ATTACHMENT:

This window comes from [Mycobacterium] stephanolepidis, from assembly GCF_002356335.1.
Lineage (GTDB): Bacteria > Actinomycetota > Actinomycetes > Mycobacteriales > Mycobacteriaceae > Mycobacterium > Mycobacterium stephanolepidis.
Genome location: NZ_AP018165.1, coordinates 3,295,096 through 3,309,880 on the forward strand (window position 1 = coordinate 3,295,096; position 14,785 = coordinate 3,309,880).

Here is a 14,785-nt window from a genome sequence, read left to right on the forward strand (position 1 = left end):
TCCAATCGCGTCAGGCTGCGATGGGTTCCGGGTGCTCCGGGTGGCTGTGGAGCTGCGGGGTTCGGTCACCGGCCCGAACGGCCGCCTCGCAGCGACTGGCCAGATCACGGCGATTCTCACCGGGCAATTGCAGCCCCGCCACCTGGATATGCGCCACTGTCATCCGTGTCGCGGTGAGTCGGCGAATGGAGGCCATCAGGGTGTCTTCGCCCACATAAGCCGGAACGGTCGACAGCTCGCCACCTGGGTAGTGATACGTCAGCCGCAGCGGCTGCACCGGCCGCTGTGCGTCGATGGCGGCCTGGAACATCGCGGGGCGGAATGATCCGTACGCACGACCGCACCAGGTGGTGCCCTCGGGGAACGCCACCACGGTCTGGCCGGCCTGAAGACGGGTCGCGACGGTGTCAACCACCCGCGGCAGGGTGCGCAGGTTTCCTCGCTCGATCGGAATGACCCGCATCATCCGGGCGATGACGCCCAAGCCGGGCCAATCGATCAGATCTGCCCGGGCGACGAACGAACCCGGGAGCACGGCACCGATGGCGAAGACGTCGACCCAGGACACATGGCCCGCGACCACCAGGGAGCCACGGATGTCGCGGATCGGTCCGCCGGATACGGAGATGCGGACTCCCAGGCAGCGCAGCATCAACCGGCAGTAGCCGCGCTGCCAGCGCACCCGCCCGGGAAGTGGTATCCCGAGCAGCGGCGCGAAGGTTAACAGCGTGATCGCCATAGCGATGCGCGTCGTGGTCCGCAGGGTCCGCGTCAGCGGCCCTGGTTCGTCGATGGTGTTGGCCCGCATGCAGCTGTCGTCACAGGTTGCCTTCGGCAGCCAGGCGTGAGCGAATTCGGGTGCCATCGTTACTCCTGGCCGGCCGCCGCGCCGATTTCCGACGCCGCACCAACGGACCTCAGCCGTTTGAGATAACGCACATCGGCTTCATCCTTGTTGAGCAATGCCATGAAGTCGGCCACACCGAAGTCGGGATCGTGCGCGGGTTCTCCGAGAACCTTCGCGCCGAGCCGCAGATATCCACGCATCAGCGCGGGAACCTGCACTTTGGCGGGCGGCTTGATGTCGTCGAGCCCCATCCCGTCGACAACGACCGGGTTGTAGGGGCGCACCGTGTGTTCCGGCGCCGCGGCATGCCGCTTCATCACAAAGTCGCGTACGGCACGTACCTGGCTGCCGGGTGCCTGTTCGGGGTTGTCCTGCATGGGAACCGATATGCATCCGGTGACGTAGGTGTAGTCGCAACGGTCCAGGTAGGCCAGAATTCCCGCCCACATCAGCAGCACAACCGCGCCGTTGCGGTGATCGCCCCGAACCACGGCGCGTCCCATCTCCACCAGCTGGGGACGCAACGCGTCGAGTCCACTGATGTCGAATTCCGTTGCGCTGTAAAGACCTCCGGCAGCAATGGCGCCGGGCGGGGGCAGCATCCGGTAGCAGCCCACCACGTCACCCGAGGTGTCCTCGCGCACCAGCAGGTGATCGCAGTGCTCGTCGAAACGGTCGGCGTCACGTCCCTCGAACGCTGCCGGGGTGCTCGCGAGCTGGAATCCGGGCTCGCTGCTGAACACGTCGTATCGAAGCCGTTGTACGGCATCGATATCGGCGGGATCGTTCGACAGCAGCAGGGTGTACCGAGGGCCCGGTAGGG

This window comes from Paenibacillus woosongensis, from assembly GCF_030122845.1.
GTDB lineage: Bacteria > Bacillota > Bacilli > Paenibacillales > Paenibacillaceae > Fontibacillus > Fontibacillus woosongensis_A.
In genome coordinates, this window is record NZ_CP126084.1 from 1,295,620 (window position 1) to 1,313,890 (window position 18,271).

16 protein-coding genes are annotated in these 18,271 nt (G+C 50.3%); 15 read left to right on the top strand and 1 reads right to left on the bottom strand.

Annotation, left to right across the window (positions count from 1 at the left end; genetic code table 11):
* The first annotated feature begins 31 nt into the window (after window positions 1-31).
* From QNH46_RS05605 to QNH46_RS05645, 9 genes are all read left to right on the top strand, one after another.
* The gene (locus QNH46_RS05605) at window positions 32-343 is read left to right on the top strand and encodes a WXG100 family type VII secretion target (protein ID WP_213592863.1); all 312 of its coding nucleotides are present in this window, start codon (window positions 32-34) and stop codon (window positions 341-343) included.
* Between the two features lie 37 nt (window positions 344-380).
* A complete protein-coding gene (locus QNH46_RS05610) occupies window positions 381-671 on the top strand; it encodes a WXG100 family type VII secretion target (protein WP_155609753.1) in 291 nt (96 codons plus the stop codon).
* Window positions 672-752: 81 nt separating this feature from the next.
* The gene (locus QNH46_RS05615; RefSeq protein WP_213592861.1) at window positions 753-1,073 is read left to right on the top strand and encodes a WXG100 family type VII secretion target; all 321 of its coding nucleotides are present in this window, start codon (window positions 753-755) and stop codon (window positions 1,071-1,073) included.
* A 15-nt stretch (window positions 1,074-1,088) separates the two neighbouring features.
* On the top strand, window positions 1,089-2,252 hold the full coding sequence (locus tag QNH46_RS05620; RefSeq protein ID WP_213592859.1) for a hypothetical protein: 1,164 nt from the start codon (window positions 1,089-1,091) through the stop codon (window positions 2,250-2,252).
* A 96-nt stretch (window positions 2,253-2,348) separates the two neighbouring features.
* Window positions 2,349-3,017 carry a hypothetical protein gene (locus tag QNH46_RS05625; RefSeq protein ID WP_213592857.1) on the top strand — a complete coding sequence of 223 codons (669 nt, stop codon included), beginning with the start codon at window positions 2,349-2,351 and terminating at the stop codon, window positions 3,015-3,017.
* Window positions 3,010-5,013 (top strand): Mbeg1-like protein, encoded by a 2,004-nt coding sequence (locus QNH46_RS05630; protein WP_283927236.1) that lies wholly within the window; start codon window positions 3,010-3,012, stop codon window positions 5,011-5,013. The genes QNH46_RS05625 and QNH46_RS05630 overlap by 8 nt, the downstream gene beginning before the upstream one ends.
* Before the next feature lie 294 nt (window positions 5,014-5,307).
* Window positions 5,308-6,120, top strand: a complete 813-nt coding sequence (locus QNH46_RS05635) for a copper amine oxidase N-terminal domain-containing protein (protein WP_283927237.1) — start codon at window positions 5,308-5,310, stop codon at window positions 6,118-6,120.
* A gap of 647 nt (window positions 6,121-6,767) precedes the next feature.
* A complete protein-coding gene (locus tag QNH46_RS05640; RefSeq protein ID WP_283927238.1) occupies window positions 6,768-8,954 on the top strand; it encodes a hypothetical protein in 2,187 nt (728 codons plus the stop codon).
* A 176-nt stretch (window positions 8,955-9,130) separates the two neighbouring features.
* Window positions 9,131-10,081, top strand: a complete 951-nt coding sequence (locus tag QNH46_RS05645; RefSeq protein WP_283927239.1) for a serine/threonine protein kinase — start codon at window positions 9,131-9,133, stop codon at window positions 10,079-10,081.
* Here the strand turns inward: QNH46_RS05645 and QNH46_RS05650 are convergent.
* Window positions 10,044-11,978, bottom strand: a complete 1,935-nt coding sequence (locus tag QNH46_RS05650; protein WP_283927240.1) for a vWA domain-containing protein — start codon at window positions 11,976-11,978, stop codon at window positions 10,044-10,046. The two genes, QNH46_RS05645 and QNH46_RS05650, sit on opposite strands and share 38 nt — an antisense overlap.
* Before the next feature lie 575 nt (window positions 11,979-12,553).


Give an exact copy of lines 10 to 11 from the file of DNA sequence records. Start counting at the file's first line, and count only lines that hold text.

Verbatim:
Annotation, left to right across the window (positions count from 1 at the left end; genetic code table 11):
* The first annotated feature begins 31 nt into the window (after window positions 1-31).